Old Union Station, Springfield, Mass

The old railroad station on Main Street in Springfield, around 1870-1885. Image courtesy of the Boston Public Library.

The scene in 2017:

Railroads first came to Springfield in 1839, with the opening of the Western Railroad from Worcester to Springfield, and the line terminated here at a wooden, Egyptian Revival-style railroad station on the west side of Main Street. The railroad was later extended west through the Berkshires, and Springfield became an important midway point on the route between Boston and Albany. The original station stood here for 12 years, but in 1851 it was destroyed in a fire after sparks from a passing locomotive ignited the building.

A new station was soon built on the same site, as seen in the first photo. Like the first station, trains passed directly through the building, although this one was less flammable, having been built with brick and iron. Architecturally, this new station was unremarkable, resembling a large shed rather than a grand union station, but it was designed by railroad engineer George William Whistler, the older brother of the famous painter James Abbott McNeill Whistler. Their father, George Washington Whistler, had briefly lived in Springfield in the early 1840s, and had been the chief engineer of the Western Railroad during the construction of route through the Berkshires.

The new station was joined in the late 1860s by a new office building for the Western Railroad, which was located just north of the station on the right side of the first photo. A striking architectural contrast compared to the plain railroad station, this granite Second Empire-style building was one of the earliest works of Henry H. Richardson, who would go on to become one of the most important architects in American history. Although very different from his later Romanesque Revival buildings, this design reflected his education in France’s École des Beaux Arts, and it helped to establish him as a notable architect.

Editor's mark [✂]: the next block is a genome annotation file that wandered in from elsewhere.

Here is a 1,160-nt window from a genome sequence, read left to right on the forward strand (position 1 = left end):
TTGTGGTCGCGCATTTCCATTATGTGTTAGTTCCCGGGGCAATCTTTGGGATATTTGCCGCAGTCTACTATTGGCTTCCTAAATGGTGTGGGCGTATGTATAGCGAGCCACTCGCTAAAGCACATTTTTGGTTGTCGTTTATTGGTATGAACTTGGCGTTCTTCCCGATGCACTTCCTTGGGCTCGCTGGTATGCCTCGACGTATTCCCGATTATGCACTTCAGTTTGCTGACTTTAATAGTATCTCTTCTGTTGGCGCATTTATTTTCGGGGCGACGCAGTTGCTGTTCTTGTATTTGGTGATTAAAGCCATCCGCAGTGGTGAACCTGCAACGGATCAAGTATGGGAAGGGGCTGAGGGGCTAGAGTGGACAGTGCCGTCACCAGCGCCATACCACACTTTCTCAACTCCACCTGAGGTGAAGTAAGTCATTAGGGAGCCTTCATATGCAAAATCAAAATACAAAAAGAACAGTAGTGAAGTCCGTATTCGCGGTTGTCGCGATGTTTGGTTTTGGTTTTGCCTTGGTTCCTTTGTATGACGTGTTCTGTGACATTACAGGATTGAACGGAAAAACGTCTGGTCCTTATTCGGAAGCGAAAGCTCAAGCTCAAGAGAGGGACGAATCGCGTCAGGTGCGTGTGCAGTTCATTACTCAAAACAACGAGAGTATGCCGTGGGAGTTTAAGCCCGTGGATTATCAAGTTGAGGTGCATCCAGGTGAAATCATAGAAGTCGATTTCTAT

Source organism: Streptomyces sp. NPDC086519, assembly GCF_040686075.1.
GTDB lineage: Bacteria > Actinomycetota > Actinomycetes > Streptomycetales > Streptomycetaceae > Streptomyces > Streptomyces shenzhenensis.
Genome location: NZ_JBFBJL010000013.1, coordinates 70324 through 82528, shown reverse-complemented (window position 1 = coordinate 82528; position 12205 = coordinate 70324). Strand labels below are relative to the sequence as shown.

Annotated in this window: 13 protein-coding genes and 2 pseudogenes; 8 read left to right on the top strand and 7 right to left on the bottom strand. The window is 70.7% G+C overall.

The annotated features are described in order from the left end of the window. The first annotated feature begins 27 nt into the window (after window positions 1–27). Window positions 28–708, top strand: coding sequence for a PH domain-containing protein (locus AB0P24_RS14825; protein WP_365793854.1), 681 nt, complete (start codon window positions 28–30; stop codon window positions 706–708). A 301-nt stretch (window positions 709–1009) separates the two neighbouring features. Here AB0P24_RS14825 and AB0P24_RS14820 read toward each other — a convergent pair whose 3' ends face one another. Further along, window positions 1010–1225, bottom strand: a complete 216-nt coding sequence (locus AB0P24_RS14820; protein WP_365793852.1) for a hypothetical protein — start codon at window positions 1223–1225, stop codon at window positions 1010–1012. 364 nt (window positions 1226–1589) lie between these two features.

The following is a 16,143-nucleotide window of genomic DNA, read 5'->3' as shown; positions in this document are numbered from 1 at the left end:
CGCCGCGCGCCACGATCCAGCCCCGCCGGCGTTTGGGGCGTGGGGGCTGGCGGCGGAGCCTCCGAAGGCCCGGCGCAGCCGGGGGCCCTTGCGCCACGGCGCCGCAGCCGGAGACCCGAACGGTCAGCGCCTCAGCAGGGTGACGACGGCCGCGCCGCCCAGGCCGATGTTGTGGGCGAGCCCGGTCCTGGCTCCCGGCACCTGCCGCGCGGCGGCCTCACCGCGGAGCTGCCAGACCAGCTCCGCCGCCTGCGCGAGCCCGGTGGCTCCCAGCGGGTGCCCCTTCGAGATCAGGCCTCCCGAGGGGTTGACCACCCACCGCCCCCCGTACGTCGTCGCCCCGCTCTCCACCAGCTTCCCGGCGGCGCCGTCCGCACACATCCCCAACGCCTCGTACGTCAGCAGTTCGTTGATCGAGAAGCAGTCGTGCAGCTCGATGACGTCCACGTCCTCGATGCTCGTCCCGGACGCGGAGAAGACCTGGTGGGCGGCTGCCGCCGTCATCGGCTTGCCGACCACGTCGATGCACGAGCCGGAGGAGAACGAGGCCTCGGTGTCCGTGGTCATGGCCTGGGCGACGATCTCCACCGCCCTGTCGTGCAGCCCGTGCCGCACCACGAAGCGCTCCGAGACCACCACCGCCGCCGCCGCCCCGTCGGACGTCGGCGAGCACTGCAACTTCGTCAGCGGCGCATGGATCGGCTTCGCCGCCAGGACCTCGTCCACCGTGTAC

In 1867, around the same time that Richardson received his commission for the building, the Western Railroad merged with the Boston and Worcester Railroad, forming the Boston and Albany Railroad. Both the station and the office building became part of the new railroad, but by this point it was obvious that the station, less than 20 years old, was already obsolete. As a union station, it served not just the Boston and Albany, but also the Connecticut River Railroad, and the Hartford and New Haven Railroad. Because of this, essentially all rail traffic from the four cardinal directions had to pass through this station, and Springfield’s rapidly growing population was straining the station’s capacity.

Along with overcrowding, the station’s location also caused problems, since the railroad tracks crossed Main Street just to the east of the station, as seen in the first photo. The busy railroad traffic meant that the Main Street crossing gates were closed as often as they were open, with an 1872 observer noting that the gates closed 66 times during one four-hour span from 11 a.m. to 3 p.m. This  caused a significant disruption to the busy pedestrian, carriage, and trolley traffic in downtown Springfield, but the problem persisted for several decades, with neither the city nor the Boston and Albany Railroad wanting to pay the expense of lowering the grade of Main Street or raising the grade of the railroad.